Four stories on teeth and sugar in the media very recently. Toothbrushing only partly protects against the effects of sugary snacks on children’s teeth, research suggests. Coca-Cola has announced it will cut the size of a 1.75l bottle and put up the price by 20p. Teenagers who watch lots of television adverts eat far more junk food, researchers have warned. Starbucks has been criticised for selling a hot chocolate with too much sugar.
Tooth brushing only partly protects against the effects of sugary snacks on children’s teeth, research suggests. A study based on a sample of nearly 4,000 pre-school children shows snacking habits are most strongly associated with decay. Researchers from the Universities of Edinburgh and Glasgow found children who snack all day – compared with just eating meals – are far more likely to have dental decay. They say the study shows relying on tooth brushing alone to ward off dental decay in children under five is not enough.
The study authors add that parental socioeconomic factors, such as mother’s education level, explain more of the difference in children’s dental decay than diet or oral hygiene. They say that even though primary teeth are temporary, good oral hygiene habits are set in childhood, and this relates both to diet and tooth brushing. The study is published in the Journal of Public Health.
Coca-Cola has announced it will cut the size of a 1.75l bottle to 1.5l and put up the price by 20p in March, because of the introduction of a sugar tax on soft drinks from April this year. However, the company said it has no plans to change its classic recipe. "People love the taste... and have told us not to change," a spokesman said.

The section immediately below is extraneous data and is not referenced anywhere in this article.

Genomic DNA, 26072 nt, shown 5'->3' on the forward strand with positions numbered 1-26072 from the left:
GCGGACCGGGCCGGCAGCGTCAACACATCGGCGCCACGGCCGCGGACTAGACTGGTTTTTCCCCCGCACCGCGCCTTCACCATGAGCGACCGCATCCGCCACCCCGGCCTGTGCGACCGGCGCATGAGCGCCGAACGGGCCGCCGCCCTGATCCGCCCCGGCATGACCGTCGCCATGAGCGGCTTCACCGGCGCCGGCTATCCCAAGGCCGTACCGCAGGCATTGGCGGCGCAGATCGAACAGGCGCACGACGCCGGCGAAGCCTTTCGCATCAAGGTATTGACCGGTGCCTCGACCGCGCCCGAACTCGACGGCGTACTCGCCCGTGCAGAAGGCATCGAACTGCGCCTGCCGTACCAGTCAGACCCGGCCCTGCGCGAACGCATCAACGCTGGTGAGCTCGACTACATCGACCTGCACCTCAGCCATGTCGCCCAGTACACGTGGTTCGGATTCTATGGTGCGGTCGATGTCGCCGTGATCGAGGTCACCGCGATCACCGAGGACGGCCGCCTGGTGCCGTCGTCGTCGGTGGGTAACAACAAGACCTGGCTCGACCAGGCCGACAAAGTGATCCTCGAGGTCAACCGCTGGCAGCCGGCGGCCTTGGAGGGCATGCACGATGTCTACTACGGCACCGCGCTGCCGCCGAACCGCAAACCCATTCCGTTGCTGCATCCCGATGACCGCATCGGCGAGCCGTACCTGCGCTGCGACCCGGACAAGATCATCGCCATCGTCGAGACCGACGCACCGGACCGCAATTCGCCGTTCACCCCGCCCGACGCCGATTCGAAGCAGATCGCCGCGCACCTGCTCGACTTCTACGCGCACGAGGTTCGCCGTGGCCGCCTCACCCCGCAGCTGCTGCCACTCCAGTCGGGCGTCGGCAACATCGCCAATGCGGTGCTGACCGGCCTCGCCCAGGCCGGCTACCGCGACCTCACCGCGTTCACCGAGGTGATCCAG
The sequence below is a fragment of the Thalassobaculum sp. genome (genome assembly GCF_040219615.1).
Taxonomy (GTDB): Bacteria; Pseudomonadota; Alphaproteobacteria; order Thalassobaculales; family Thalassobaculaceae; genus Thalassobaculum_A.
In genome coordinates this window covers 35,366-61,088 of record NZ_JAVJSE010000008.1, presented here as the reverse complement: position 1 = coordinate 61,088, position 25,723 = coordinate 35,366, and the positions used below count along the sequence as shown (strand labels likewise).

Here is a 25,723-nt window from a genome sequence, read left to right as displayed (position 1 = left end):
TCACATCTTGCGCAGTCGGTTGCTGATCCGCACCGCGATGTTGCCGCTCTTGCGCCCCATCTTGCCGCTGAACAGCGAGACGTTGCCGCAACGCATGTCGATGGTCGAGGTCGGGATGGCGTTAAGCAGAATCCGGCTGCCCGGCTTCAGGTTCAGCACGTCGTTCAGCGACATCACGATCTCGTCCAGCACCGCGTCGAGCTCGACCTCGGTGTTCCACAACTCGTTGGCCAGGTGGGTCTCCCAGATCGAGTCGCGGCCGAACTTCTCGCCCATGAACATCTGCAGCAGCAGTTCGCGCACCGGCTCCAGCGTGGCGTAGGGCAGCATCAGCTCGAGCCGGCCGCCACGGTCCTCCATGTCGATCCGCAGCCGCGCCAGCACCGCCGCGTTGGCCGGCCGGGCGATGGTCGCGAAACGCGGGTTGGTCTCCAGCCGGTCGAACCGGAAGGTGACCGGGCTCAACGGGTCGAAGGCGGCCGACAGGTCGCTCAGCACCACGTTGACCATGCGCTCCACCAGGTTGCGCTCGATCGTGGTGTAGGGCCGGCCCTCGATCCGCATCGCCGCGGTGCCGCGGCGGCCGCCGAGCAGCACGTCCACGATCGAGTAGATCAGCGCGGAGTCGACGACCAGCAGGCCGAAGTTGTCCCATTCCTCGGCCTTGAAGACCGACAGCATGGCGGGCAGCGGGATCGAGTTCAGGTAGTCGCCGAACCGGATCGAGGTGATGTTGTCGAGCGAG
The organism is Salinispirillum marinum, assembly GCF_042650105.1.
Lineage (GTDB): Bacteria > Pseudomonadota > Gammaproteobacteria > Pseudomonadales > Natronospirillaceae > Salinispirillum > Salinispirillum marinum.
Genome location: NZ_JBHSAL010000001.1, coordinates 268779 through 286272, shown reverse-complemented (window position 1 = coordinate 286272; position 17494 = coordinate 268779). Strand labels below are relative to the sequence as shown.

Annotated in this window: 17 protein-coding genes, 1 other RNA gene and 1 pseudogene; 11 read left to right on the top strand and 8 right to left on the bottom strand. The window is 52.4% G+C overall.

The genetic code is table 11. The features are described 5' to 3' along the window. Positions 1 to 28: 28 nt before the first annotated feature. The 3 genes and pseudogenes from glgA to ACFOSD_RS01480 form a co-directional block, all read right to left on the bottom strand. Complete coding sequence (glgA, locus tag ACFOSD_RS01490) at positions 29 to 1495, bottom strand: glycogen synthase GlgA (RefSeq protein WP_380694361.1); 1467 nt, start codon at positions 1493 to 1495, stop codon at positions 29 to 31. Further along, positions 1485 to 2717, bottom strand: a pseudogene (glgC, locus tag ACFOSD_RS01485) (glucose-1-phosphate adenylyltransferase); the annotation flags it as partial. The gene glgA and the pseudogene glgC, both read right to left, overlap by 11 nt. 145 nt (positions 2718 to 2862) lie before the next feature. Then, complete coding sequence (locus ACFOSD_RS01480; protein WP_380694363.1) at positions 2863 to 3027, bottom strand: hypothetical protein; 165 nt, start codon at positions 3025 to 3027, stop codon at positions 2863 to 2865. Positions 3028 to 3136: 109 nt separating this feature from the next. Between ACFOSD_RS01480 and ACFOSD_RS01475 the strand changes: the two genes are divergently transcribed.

Coca-Cola Classic contains 10.6g of sugar per 100ml. Under the terms of the government's new tax, it will be subject to a tax of 24p per litre. "We have no plans to change the recipe of Coca-Cola Classic so it will be impacted by the government's soft drinks tax," said a spokesman for Coca-Cola European Partners. "Coca-Cola Zero Sugar and Diet Coke, our no-sugar colas, are not impacted."
Teenagers who watch lots of television adverts eat far more junk food, researchers have warned. Experts found youngsters who watched more than three hours of commercial TV a day ate more unhealthily than those who watched very little. On average, they had ten extra snack items, such as crisps, biscuits or fizzy drinks, a week – totalling more than 500 a year.
However, when they watched TV without adverts, there was no link between screen time and the likelihood of eating more junk food, the Cancer Research UK team found, suggesting adverts may drive snacking.
Starbucks has been criticised for selling a hot chocolate for kids which contains more sugar than a day’s recommended total. The 236ml “short-sized” drink has 20.1g of sugar per single serving — equivalent to five teaspoons. The daily limit for four to six-year-olds is 19g.